It is not economically feasible to produce oil from shale because of the capital required . . . UNTRUE – early attempts by others required heavy capital expenditures on huge facilities based on the alleged benefits of economies of scale. The Oil-Tech process reverses that trend and uses smaller, easily replicated and fabricated modular units. These may be easily transported. Any operational/service problems do not disrupt production by more than a minimal percentage.



It is not economically feasible to produce oil from shale because of the energy required . . . UNTRUE – the Oil-Tech process has been validated to produce shale oil with a very low energy cost. The system can also be upgraded by utilizing cogeneration and a variety of BTU recovery technologies that virtually eliminate the need for external power for any site operations.


If it is not feasible at this moment, I'm sure it will be in the near future.



posted on Sep, 3 2006 @ 06:38 PM
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U.S. has largest untapped oil reserve in the world

the word 'untapped' gives one the notion that the oil reserve is Fluid...
i see the replies/ retorts are citing the fact that the 'oil' is locked in Shale Deposits

i would counter that the word 'untapped' could have been 'un-exploited reserves'...but thats a debate point at best

My point is more along this line of thinking:
that with the USA coveting & husbanding all these oil/gas/shale energy reserves, and doing so for well into the future, we (USA) must take preventive action to dissuade or repel any force or foe that want's to steal or fight for those oil reserves in the future.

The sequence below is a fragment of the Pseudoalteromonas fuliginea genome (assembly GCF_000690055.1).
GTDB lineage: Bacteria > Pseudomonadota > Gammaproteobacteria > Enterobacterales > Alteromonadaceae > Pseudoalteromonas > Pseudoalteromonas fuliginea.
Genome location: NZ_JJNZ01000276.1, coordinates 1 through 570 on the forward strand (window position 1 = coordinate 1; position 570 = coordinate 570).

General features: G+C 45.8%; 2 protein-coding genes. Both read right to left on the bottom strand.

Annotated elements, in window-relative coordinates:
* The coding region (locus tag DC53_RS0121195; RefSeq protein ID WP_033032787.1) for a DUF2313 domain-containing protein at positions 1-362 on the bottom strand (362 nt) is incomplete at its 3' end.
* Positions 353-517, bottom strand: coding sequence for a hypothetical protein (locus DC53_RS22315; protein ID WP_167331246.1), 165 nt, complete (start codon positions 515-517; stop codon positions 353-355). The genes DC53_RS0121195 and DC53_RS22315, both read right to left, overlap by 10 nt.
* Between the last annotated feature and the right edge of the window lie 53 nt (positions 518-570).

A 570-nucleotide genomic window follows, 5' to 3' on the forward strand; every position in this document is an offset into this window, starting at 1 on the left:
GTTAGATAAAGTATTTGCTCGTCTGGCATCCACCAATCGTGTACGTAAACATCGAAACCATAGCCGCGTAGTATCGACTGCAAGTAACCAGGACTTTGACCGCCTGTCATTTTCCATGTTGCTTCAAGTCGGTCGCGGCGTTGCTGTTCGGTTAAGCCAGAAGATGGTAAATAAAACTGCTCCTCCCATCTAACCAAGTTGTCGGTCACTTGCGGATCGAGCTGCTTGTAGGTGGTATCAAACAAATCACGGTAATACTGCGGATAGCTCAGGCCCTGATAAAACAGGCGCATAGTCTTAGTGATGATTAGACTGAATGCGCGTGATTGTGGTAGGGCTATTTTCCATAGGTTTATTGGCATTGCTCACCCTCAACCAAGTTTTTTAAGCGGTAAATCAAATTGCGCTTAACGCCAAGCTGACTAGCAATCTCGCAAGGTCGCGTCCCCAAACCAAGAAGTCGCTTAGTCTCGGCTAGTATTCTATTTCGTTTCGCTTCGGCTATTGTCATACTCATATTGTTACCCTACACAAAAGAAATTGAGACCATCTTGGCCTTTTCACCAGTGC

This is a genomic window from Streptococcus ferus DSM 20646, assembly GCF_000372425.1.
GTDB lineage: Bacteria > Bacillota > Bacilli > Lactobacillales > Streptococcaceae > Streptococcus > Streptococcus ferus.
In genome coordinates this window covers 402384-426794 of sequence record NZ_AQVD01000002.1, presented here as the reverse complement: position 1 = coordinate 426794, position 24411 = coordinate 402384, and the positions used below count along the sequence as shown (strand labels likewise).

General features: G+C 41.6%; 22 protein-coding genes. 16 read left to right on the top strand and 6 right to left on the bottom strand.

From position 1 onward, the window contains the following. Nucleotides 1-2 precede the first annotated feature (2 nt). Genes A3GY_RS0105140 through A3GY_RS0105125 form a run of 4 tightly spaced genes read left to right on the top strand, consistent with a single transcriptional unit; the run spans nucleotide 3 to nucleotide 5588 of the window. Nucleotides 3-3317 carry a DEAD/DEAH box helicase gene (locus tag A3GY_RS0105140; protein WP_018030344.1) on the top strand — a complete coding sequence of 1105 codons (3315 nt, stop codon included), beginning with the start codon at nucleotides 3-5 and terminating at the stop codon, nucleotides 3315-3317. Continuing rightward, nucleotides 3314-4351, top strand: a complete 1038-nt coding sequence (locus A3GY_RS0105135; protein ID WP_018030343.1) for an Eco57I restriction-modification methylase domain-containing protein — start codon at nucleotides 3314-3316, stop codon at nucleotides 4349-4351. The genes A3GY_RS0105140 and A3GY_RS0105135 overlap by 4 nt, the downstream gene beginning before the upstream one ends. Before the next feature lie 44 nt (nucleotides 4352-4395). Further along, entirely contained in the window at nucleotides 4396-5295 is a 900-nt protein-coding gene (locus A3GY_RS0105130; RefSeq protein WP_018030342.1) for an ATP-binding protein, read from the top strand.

With that thought in mind, it makes a bit more sense about President Bush's decision to renew/rebuild the nuclear warheads in the US arsenal.
Having smaller, efficient, tactical nukes replacing those older megaton bombs for the next 10+ years is a calculated strategy that we weren't appreciating! (as of yet)

Perhaps the neocons have in mind this scenario----> with the US being very frugal with the nation's natural resources...as a result, the US will have ample oil reserves as the rest of the world struggles with the 'Peak Oil' problem.
Then, when the US has vast resevoirs of petroeulm up in Alaska(wildlife reserve) and on the edge of the continental shelf (state coastlines of FL, SC, CA, OR, etc...)

All the future US Administrations, will have available to their policy makers,
a means of leveraging or protecting the Domestic oil reserves with all those newer tactical/low yield nuclear deterrents- - (after the middle east oil fields are tapped out & the world is clamoring for gas+petroleum to keep their economies going)

I'm not certain the thinktanks & this Bush regime are thinking along these lines
but it just may well play out that way??? who knows



posted on Sep, 3 2006 @ 07:52 PM
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Simple, build a nuke plant to produce the energy required to extract the oil from the shale. Then you have an electrical source AND the added bonus of distilling the fossil fuel. Two birds with one stone.

What the neocons may have in mind is control of the land, the FEDERAL lands, where the shale is found. Once that is accomplished, when Cronnies and Funnel, Inc. have their greedy fingers in the pie, (all the stock bought up to their 'tax-free' advantage) and the public is so war weary they'll fall for anything, we might see some headway to using this source of energy.

It makes a good reason to keep the turbine engine around for another couple generations without going thru the expense of retooling the transportation industry to a cleaner, environmentally friendly source of energy.

While the rich get richer... all this was probably on Cheney's Energy Panel agenda.



posted on Sep, 4 2006 @ 01:30 AM
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Originally posted by psyopswatcher
Simple, build a nuke plant to produce the energy required to extract the oil from the shale.


I like your way of thinking!!



posted on Sep, 4 2006 @ 05:09 AM